The tournament would consist of a two-game home-and-home series with the winner determined by point aggregation. In other words, it doesn’t matter if each team wins one game. The team that scores the most points combined in the two games will move on to the next round. The top seeds for each conference can only win a total of three rounds by winning the tournament since they receive a bye in the first round. Below is the draft order for non-playoff teams as determined by record with the lottery system eliminated. By way of illustration, let’s say the higher-seeded team wins every round of the tournament, with the HEAT winning three rounds to emerge as champions. Next to the teams is the total number of draft slots they can potentially move up based on the number of rounds the team won.

14. HEAT (+3)
13. Nuggets (+2)
12. Pistons (+2)
11. Hornets (+1)
10. Pelicans (+2)
9. Mavericks (+1)
8. Kings (+1)
7. Knicks (+1)
6. Timberwolves
5. Magic
4. 76ers
3. Lakers
2. Suns
1. Nets

In this example, there’s very little movement since the higher-seeded team won every game. By winning the tournament, the HEAT could potentially move from the 14th pick to the 11th pick since the team won three rounds. However, the Nuggets also won two rounds. In our final order below, the HEAT moves ahead of the Nuggets since we’re also awarding all tie-breaks to the higher-seeded team. As a rule, tie-breaks would go to the team that had the highest point differential for the tournament, with a second tie-break being total points scored.

Final lottery order after tie breaks:

14. Nuggets
13. HEAT
12. Hornets
11. Pistons
10. Mavericks
9. Pelicans
8. Kings
7. Timberwolves
6. Knicks
5. Magic
4. 76ers
3. Lakers
2. Suns
1. Nets

The only way for the HEAT to jump all the way up to the 11th pick would be if the Nuggets, Hornets, and Pistons all lost in the first round. In our example, the Hornets and Pistons were still able to pick ahead of the HEAT since each won at least one round. Where the concept gets more interesting is when you consider a less-predictable scenario. Let’s say the consensus first pick was set to enter the league with hype on the level of LeBron James. The Nets, Suns, Lakers, and 76ers would all be supremely motivated to field the most competitive teams possible since an upset of a higher-seeded team in the first round could allow that team to move up in the draft order. For example, if the Suns — the seventh seed in the West — upset the second-seeded Pelicans in the first round while the Nets lost, Phoenix would move ahead of the Nets in the draft order.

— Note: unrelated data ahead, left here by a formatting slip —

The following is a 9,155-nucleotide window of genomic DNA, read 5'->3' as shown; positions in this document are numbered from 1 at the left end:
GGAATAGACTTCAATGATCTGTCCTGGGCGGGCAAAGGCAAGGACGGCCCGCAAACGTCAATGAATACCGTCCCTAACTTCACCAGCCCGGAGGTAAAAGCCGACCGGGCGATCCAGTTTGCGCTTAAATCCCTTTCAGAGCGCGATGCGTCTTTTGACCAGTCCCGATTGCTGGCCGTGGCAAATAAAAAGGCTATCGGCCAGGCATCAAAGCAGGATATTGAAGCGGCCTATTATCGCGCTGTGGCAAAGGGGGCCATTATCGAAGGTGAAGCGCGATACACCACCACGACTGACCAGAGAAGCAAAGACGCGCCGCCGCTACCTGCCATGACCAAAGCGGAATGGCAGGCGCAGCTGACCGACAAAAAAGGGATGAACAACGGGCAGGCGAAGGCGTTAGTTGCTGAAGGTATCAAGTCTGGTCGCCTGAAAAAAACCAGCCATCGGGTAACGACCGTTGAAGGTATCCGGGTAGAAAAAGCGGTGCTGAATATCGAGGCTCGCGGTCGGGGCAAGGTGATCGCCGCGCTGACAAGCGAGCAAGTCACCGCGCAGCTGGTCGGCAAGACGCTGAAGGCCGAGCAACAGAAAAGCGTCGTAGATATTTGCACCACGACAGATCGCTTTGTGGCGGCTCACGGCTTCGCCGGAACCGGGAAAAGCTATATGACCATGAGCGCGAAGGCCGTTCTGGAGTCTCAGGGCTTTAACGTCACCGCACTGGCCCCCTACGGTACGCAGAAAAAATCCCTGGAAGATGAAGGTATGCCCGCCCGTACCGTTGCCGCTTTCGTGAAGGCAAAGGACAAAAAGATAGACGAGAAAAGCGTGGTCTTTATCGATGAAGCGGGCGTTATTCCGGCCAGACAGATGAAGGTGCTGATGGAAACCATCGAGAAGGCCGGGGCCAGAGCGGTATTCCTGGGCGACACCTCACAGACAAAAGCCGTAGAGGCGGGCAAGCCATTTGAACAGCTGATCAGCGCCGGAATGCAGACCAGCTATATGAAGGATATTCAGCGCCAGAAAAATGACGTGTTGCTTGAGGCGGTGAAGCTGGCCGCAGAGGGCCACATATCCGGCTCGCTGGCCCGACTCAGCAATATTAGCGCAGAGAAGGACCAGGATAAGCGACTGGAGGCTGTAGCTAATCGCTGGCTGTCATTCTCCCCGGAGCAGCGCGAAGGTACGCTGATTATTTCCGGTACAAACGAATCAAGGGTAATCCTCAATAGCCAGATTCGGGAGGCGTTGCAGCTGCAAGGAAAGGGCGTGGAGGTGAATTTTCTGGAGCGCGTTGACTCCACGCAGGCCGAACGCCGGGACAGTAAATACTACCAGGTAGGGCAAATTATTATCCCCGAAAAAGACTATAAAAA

This system would create two types of teams that end up in the lottery — those that miss the playoffs despite their best efforts and those that are rebuilding but never deliberately bottoming out. Those rebuilding teams will always get higher draft picks than teams on the fringes of the playoffs. But a deliberate tank job like the 76ers’ “process” would result in rebuilding teams having little chance to win rounds in the Consolation Tournament, which could cost those teams a chance at a once-in-a-generation player.

Finally, some of the rebuttals to proposals to eliminate conference seeding from Kyler’s piece apply here and must be addressed. Kyler wrote that a tournament would add days to the NBA calendar for lottery teams for which the offseason normally ends sooner. He also argued that pending free agents wouldn’t want to risk injury in a relatively-meaningless tournament to help a team potentially draft a replacement player. And finally, Kyler questioned if television networks and ticket buyers would pay for games that run concurrently with the playoffs.

The answer is that yes, fans and networks would be phenomenally engaged with a tournament built to decide who gets the top picks in the upcoming NBA drafts. In a scenario where a LeBron-level talent was set to enter the league, these games could potentially overshadow the first round of the NBA playoffs. The revenue thus produced would be the league’s primary incentive to implement the Consolation Tournament. Players would get paid out of the additional revenue just as they would from a playoff bonus.

And as for pending free agents fearing injury and being reticent to help a team draft a replacement player, there are two sides to that coin. NBA players pay as much attention to the draft and free agency as anyone. Players such as Magic Johnson have admitted timing their entry to the league to maximize their chance of playing on a preferred team with ideal personnel. Teams could certainly sit players with too much to lose, but most players would relish the opportunity to help their current team improve. If a pending free agent helps a team secure a generational talent with a spectacular run in the Consolation Tournament, that player will have increased their value in free agency and made a strong argument for the current team to keep them.